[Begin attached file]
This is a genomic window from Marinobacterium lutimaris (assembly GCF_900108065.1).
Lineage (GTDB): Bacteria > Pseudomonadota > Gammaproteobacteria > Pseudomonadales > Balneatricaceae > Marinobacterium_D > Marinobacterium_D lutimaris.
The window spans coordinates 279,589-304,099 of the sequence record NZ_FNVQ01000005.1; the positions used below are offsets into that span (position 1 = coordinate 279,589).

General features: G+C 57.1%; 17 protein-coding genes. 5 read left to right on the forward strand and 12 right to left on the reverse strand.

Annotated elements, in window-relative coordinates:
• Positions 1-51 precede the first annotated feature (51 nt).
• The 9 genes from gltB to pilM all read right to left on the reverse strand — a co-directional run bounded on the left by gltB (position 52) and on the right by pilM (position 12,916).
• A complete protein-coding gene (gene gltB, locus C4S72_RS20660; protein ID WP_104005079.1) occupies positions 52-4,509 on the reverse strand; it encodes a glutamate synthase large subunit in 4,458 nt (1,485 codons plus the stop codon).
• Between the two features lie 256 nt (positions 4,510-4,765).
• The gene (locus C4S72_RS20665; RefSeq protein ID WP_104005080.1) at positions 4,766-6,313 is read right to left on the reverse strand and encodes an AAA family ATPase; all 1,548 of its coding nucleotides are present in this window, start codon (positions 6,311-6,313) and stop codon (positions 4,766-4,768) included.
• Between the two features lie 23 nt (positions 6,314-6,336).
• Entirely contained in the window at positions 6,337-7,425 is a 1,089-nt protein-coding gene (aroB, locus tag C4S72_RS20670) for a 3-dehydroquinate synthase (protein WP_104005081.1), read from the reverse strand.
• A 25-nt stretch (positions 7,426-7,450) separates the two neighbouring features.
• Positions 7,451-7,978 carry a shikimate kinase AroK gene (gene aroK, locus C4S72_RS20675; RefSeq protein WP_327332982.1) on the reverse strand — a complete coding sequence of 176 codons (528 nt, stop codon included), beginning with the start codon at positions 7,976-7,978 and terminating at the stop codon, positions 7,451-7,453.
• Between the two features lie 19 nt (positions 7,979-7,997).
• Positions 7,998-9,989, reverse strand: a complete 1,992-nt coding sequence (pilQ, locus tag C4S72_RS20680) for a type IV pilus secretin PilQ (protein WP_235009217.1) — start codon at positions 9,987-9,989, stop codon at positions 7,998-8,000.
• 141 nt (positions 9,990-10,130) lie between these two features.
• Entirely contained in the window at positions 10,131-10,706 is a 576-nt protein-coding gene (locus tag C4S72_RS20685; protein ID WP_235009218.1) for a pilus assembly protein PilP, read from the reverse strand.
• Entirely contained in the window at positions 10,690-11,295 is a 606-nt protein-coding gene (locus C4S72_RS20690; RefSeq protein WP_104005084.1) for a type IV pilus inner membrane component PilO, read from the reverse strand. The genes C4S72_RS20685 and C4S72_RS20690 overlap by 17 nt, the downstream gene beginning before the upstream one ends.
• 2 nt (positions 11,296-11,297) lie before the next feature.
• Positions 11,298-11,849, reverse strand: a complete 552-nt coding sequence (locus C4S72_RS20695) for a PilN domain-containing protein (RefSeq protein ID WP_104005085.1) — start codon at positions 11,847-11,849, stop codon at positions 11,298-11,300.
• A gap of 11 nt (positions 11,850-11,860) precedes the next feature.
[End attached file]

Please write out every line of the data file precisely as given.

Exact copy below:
This is a genomic window from Marinobacterium lutimaris (assembly GCF_900108065.1).
Lineage (GTDB): Bacteria > Pseudomonadota > Gammaproteobacteria > Pseudomonadales > Balneatricaceae > Marinobacterium_D > Marinobacterium_D lutimaris.
The window spans coordinates 279,589-304,099 of the sequence record NZ_FNVQ01000005.1; the positions used below are offsets into that span (position 1 = coordinate 279,589).

General features: G+C 57.1%; 17 protein-coding genes. 5 read left to right on the forward strand and 12 right to left on the reverse strand.

Annotated elements, in window-relative coordinates:
• Positions 1-51 precede the first annotated feature (51 nt).
• The 9 genes from gltB to pilM all read right to left on the reverse strand — a co-directional run bounded on the left by gltB (position 52) and on the right by pilM (position 12,916).
• A complete protein-coding gene (gene gltB, locus C4S72_RS20660; protein ID WP_104005079.1) occupies positions 52-4,509 on the reverse strand; it encodes a glutamate synthase large subunit in 4,458 nt (1,485 codons plus the stop codon).
• Between the two features lie 256 nt (positions 4,510-4,765).
• The gene (locus C4S72_RS20665; RefSeq protein ID WP_104005080.1) at positions 4,766-6,313 is read right to left on the reverse strand and encodes an AAA family ATPase; all 1,548 of its coding nucleotides are present in this window, start codon (positions 6,311-6,313) and stop codon (positions 4,766-4,768) included.
• Between the two features lie 23 nt (positions 6,314-6,336).
• Entirely contained in the window at positions 6,337-7,425 is a 1,089-nt protein-coding gene (aroB, locus tag C4S72_RS20670) for a 3-dehydroquinate synthase (protein WP_104005081.1), read from the reverse strand.
• A 25-nt stretch (positions 7,426-7,450) separates the two neighbouring features.
• Positions 7,451-7,978 carry a shikimate kinase AroK gene (gene aroK, locus C4S72_RS20675; RefSeq protein WP_327332982.1) on the reverse strand — a complete coding sequence of 176 codons (528 nt, stop codon included), beginning with the start codon at positions 7,976-7,978 and terminating at the stop codon, positions 7,451-7,453.
• Between the two features lie 19 nt (positions 7,979-7,997).
• Positions 7,998-9,989, reverse strand: a complete 1,992-nt coding sequence (pilQ, locus tag C4S72_RS20680) for a type IV pilus secretin PilQ (protein WP_235009217.1) — start codon at positions 9,987-9,989, stop codon at positions 7,998-8,000.
• 141 nt (positions 9,990-10,130) lie between these two features.
• Entirely contained in the window at positions 10,131-10,706 is a 576-nt protein-coding gene (locus tag C4S72_RS20685; protein ID WP_235009218.1) for a pilus assembly protein PilP, read from the reverse strand.
• Entirely contained in the window at positions 10,690-11,295 is a 606-nt protein-coding gene (locus C4S72_RS20690; RefSeq protein WP_104005084.1) for a type IV pilus inner membrane component PilO, read from the reverse strand. The genes C4S72_RS20685 and C4S72_RS20690 overlap by 17 nt, the downstream gene beginning before the upstream one ends.
• 2 nt (positions 11,296-11,297) lie before the next feature.
• Positions 11,298-11,849, reverse strand: a complete 552-nt coding sequence (locus C4S72_RS20695) for a PilN domain-containing protein (RefSeq protein ID WP_104005085.1) — start codon at positions 11,847-11,849, stop codon at positions 11,298-11,300.
• A gap of 11 nt (positions 11,850-11,860) precedes the next feature.